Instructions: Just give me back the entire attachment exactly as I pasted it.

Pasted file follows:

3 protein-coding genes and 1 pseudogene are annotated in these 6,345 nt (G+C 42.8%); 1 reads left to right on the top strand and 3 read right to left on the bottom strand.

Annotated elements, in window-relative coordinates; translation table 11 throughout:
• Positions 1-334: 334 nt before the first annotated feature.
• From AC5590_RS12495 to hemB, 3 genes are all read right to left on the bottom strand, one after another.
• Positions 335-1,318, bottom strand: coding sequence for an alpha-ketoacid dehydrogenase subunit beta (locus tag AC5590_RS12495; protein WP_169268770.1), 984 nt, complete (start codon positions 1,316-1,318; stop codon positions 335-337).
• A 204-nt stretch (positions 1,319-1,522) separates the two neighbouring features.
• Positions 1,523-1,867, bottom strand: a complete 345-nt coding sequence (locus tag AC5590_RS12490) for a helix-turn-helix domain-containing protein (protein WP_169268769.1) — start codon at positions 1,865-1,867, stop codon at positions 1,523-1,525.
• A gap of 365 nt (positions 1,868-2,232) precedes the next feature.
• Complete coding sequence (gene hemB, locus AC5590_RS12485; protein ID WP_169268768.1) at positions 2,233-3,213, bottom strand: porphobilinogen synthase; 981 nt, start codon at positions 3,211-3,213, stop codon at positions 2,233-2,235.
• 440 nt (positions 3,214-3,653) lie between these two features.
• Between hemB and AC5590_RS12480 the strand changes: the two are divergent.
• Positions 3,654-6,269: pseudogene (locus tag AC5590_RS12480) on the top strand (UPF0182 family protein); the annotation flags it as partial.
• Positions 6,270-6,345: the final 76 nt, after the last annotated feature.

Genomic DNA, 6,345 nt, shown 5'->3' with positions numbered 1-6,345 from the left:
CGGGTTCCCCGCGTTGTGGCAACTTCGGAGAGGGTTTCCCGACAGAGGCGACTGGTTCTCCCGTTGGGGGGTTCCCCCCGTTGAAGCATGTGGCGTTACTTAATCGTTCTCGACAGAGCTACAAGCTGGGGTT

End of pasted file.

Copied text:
3 protein-coding genes and 1 pseudogene are annotated in these 6,345 nt (G+C 42.8%); 1 reads left to right on the top strand and 3 read right to left on the bottom strand.

Annotated elements, in window-relative coordinates; translation table 11 throughout:
• Positions 1-334: 334 nt before the first annotated feature.
• From AC5590_RS12495 to hemB, 3 genes are all read right to left on the bottom strand, one after another.
• Positions 335-1,318, bottom strand: coding sequence for an alpha-ketoacid dehydrogenase subunit beta (locus tag AC5590_RS12495; protein WP_169268770.1), 984 nt, complete (start codon positions 1,316-1,318; stop codon positions 335-337).
• A 204-nt stretch (positions 1,319-1,522) separates the two neighbouring features.
• Positions 1,523-1,867, bottom strand: a complete 345-nt coding sequence (locus tag AC5590_RS12490) for a helix-turn-helix domain-containing protein (protein WP_169268769.1) — start codon at positions 1,865-1,867, stop codon at positions 1,523-1,525.
• A gap of 365 nt (positions 1,868-2,232) precedes the next feature.
• Complete coding sequence (gene hemB, locus AC5590_RS12485; protein ID WP_169268768.1) at positions 2,233-3,213, bottom strand: porphobilinogen synthase; 981 nt, start codon at positions 3,211-3,213, stop codon at positions 2,233-2,235.
• 440 nt (positions 3,214-3,653) lie between these two features.
• Between hemB and AC5590_RS12480 the strand changes: the two are divergent.
• Positions 3,654-6,269: pseudogene (locus tag AC5590_RS12480) on the top strand (UPF0182 family protein); the annotation flags it as partial.
• Positions 6,270-6,345: the final 76 nt, after the last annotated feature.

Genomic DNA, 6,345 nt, shown 5'->3' with positions numbered 1-6,345 from the left:
CGGGTTCCCCGCGTTGTGGCAACTTCGGAGAGGGTTTCCCGACAGAGGCGACTGGTTCTCCCGTTGGGGGGTTCCCCCCGTTGAAGCATGTGGCGTTACTTAATCGTTCTCGACAGAGCTACAAGCTGGGGTT